A Peculiar Chess Game in North Korea《奇怪的棋局》

Journal of Political Risk, Vol. 6, No. 5, May 2018

Chinese human rights activist Wei Jingsheng (left) and American politician US President Bill Clinton talk together in the White House, Washington DC, December 8, 1997. Source: White House Press.

Wei Jingsheng (魏京生)

Wei Jingsheng (魏京生) was the most famous Chinese dissident in 1979, when Deng Xiaoping put him on a nationally televised trial for writing the essay, “The Fifth Modernization: Democracy.” He received 15 years in prison. After meeting with President Clinton’s Assistant Secretary for Human Rights in 1993, he was put back in jail for another 14 years. He served 4 years of his second jail term before being exiled to the United States in 1997. A number of points are new in his latest article, published in English for the first time here. In particular, the discussion of China’s President Xi obstructing the Trump/Kim summit has very serious implications for the future of U.S.-China relations, and the credibility of President Xi as an interlocutor in Korean peace negotiations. Wei Jingsheng’s piece was originally published on Radio Free Asia’s blog and dated May 17, 2018. The article, including its Beijing slang, has been translated into English below.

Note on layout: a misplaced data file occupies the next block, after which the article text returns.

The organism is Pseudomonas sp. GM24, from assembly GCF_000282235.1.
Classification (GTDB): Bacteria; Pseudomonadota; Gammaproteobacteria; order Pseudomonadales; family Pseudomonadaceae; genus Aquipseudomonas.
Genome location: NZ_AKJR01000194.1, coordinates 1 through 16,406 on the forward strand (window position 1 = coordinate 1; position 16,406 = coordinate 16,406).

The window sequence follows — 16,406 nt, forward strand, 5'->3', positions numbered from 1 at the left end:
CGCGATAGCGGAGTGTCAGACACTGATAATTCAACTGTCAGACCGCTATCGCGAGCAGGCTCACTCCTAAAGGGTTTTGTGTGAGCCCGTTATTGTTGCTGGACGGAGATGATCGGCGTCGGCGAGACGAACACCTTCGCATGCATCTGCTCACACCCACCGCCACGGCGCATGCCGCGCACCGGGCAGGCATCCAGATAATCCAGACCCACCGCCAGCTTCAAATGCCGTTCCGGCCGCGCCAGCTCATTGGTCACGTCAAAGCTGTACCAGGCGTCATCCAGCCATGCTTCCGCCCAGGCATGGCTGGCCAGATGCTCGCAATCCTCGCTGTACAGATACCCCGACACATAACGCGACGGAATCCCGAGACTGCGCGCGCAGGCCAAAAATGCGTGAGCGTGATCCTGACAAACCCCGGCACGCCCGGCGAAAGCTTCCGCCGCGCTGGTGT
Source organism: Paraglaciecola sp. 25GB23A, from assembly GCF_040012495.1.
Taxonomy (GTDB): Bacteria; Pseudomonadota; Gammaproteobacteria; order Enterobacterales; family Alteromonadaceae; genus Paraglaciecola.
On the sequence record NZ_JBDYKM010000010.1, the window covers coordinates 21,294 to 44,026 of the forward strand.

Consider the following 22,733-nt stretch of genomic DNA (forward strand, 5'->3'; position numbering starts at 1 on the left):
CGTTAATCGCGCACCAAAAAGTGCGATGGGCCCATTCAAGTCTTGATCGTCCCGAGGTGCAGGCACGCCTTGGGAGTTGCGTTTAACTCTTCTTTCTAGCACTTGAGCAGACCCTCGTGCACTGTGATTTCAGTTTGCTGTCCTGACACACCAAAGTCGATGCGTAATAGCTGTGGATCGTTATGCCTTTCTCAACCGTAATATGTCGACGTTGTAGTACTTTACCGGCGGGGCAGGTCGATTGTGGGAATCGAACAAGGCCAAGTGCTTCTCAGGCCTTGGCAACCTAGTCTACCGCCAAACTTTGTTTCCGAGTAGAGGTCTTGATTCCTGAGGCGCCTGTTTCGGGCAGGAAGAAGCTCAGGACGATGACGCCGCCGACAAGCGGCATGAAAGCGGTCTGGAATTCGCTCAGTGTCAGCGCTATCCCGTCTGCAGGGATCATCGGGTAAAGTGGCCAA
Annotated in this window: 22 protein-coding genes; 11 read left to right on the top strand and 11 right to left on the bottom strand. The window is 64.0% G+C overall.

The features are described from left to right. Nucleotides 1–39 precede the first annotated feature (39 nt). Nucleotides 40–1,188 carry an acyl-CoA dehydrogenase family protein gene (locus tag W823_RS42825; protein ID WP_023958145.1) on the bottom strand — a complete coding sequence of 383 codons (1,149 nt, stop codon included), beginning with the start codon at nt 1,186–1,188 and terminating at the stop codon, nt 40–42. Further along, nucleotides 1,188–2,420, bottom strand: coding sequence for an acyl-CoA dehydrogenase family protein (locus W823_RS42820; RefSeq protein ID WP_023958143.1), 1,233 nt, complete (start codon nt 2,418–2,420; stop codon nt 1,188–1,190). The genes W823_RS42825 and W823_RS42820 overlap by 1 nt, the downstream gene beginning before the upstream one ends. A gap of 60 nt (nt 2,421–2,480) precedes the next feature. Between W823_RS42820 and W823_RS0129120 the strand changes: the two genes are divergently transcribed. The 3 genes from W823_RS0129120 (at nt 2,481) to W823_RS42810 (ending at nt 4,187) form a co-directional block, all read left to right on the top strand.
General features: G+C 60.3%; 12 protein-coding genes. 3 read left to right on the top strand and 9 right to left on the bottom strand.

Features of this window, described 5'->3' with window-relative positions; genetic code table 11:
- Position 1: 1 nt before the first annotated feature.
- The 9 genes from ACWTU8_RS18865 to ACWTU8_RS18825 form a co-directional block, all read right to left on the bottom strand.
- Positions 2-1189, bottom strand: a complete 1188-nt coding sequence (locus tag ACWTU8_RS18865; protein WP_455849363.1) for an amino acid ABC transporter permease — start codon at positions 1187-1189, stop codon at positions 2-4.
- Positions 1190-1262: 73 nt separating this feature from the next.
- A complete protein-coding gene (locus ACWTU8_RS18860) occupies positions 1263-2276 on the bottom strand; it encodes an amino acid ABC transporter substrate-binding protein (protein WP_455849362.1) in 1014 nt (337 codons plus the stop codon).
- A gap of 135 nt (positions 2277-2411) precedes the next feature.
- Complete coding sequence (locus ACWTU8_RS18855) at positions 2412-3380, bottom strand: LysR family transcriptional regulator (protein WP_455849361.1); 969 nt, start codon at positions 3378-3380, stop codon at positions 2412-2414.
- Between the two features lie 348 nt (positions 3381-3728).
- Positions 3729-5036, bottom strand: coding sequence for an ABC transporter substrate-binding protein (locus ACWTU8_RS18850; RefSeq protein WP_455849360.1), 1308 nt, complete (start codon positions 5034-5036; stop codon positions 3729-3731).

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Good Hombres (and Mujeres): Let’s Modernize NAFTA

Journal of Political Risk, Vol. 5, No. 9, September 2017

Credit: Bhakti Mirchandani.

Bhakti Mirchandani
Senior Vice President at An Alternative Investment Management Firm

Mexico is the U.S.’s third largest trading partner[1] and second largest export destination.[2]    Trade representatives from the U.S., Canada, and Mexico said that they made progress in the second round of NAFTA renegotiations (September 1-5 in Mexico City),[3] with a third round scheduled for September 23-27 in Ottawa, Canada.[4]  President Trump’s August 22nd statement at a rally in Phoenix that the US would “probably end up terminating NAFTA at some point”[5] looms over this progress.  Instead, the administration should acknowledge that withdrawing from NAFTA is untenable.

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Critical Comments On ‘US Policy Toward China: Recommendations For A New Administration’